The Moon may have far more water than previously thought: scientists

The Moon may be hiding vast deposits of water beneath its surface, according to the results of a study of lunar satellite data.

Scientists from Brown University studied data about the Moon’s volcanic deposits in a bid to learn more about the lunar interior – the mantle that sits below its surface. What they found contradicted long-held assumptions about the Moon’s interior, suggesting that it is rich in water, not dry as was previously assumed.

This supports the analysis of lunar samples from the Apollo 15 and 17 missions, which first cast doubt on the dry mantle theory. Among the samples brought back were volcanic glass beads, which have since been found to contain as much water as some rocks found on Earth.

The research, which is published today in Nature Geoscience, suggests that these samples were, in fact representative of the Moon as a whole, indicating it is far wetter than traditionally thought.

Volcanic glass beads brought back from the Moon during the Apollo 15 mission. Image courtesy of NASA. Above: a depiction of scan results from the Moon’s surface, showing abundant water deposits. Image courtesy of Milliken Lab / Brown University

“The key question is whether those Apollo samples represent the bulk conditions of the lunar interior or instead represent unusual or perhaps anomalous water-rich regions within an otherwise ‘dry’ mantle,” said Ralph Milliken, study lead author and an associate professor in Brown’s Department of Earth, Environmental and Planetary Sciences.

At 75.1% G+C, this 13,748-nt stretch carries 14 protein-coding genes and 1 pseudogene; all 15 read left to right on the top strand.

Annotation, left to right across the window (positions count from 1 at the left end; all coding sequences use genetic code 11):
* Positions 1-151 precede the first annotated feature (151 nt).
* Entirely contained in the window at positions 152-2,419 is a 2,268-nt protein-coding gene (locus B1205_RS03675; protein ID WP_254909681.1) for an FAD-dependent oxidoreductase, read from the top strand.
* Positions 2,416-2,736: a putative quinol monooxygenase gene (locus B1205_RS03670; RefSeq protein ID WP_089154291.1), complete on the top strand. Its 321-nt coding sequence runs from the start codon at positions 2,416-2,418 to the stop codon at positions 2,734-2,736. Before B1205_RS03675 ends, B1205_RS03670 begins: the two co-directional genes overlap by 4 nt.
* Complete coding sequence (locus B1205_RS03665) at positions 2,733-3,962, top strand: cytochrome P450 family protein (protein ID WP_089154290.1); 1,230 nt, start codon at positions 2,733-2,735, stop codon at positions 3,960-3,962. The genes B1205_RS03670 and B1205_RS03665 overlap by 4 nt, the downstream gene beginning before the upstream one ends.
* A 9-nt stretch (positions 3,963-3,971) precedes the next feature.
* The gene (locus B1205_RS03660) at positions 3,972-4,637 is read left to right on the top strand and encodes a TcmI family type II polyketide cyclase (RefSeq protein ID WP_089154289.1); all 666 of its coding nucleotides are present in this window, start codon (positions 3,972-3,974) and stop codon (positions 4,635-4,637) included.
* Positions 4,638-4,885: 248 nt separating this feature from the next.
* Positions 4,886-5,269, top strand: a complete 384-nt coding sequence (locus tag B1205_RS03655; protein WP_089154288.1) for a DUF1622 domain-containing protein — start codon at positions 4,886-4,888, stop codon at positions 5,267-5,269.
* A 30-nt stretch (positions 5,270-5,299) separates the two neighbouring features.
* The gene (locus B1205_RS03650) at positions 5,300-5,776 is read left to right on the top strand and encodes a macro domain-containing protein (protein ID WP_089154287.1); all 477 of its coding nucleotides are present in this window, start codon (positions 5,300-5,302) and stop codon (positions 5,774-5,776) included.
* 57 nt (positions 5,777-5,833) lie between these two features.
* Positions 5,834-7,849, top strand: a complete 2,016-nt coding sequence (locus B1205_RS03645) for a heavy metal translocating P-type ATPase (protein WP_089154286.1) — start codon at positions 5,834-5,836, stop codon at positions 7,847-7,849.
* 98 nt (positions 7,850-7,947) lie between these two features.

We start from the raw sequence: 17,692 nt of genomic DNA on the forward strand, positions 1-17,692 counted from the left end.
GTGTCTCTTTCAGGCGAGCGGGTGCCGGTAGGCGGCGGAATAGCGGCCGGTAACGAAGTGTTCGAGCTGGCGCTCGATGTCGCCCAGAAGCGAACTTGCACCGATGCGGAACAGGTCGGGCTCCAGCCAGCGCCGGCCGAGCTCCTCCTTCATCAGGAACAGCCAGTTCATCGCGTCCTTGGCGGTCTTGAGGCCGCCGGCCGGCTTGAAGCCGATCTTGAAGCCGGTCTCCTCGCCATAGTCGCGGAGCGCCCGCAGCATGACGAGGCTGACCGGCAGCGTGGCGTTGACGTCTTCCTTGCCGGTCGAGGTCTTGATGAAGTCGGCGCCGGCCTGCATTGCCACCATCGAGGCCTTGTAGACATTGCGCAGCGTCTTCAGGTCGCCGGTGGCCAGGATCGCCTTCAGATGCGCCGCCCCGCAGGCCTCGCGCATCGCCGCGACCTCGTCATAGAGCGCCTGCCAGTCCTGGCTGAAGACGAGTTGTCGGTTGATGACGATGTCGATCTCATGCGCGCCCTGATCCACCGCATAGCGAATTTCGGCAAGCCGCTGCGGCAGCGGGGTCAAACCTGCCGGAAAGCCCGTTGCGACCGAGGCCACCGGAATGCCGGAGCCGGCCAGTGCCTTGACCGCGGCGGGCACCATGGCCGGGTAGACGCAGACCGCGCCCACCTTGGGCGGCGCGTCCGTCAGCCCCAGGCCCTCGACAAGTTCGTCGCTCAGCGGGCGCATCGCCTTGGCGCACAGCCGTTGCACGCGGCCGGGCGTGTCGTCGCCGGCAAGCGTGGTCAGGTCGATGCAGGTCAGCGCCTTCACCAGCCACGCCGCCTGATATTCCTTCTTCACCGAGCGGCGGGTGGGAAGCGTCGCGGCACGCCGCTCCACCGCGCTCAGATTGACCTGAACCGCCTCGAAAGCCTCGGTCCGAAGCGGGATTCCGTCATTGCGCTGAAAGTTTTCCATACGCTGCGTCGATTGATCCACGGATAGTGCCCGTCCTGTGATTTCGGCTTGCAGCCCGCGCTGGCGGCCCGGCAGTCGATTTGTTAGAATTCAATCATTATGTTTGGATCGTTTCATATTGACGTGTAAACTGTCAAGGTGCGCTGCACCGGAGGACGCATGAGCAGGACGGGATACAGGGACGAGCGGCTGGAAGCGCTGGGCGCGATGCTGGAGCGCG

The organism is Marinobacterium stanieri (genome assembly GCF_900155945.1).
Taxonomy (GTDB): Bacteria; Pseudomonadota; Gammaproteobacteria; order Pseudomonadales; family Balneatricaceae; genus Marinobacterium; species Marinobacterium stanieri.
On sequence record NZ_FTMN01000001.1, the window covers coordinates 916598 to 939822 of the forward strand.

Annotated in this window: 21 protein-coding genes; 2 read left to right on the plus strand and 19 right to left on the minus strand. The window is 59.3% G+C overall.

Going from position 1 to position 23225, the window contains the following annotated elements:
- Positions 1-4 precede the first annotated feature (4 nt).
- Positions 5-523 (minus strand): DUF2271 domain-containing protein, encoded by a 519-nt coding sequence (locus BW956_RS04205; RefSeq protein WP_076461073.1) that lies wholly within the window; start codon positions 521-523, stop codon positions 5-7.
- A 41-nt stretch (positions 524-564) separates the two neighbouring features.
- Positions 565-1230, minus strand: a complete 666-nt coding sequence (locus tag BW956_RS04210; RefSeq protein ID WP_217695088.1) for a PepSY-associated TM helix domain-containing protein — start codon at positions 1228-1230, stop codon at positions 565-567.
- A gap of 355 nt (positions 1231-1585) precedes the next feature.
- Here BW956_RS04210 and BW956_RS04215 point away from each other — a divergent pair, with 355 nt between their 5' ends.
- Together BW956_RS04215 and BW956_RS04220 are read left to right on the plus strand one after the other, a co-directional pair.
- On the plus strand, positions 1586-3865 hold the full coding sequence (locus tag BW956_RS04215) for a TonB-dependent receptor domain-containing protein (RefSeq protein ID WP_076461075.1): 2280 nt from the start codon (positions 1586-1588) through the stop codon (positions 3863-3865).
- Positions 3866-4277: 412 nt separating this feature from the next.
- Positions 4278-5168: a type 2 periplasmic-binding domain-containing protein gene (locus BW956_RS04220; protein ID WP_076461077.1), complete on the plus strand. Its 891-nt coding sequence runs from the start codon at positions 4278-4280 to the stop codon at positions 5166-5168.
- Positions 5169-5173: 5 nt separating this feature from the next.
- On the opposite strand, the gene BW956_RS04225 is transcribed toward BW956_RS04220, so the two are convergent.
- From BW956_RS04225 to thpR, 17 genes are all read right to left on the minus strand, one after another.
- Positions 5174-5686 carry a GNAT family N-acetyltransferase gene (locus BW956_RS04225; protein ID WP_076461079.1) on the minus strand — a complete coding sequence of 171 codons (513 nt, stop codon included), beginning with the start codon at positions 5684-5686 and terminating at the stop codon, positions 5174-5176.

“By looking at the orbital data, we can examine the large pyroclastic deposits on the Moon that were never sampled by the Apollo or Luna missions.

“The fact that nearly all of them exhibit signatures of water suggests that the Apollo samples are not anomalous, so it may be that the bulk interior of the Moon is wet.”

The research was conducted using orbital spectrometers, which measure which wavelengths of light are reflected by a planet’s surface. By determining which wavelengths were absorbed and which were reflected, the scientists were able to determine the presence of specific compounds and minerals.

A design for a lunar base by Foster + Partners developed for the European Space Agency, one of many agencies looking to establish a base on the Moon that could benefit from the findings. Image courtesy of ESA/Fosters Partners

With considerable discussion of the establishment of a lunar base by numerous space organisations, the quantity of water on the planet is significant. Not only is it valuable in sustaining humans and supporting systems, but also can be used as the basis for rocket fuel.

“Other studies have suggested the presence of water ice in shadowed regions at the lunar poles, but the pyroclastic deposits are at locations that may be easier to access,” said study co-author Shuai Li, a former Brown PhD graduate and postdoctoral researcher at the University of Hawaii.

“Anything that helps save future lunar explorers from having to bring lots of water from home is a big step forward, and our results suggest a new alternative.”

Researchers believe modified CRISPR could be used without editing DNA

Researchers from the US' Salk Institute have used CRISPR as a switch that turns genes on and off and allows harmful mutant genes to be disabled without affecting the structure of their DNA. Until this development gene editing using CRISPR carried the risk of causing unintended effects.

Source: Gizmodo

Nissan to trial robo-taxis in Japan next year

The carmaker Nissan is is partnering with Japanese software company DeNA to test self-driving taxis on Japanese roads from March next year. The free trials will be held over a two-week period in March in Yokohama, and Nissan believes the service could be officially launched in Japan in the early 2020s.

Source: BBC

Apparently, gaming can save your brain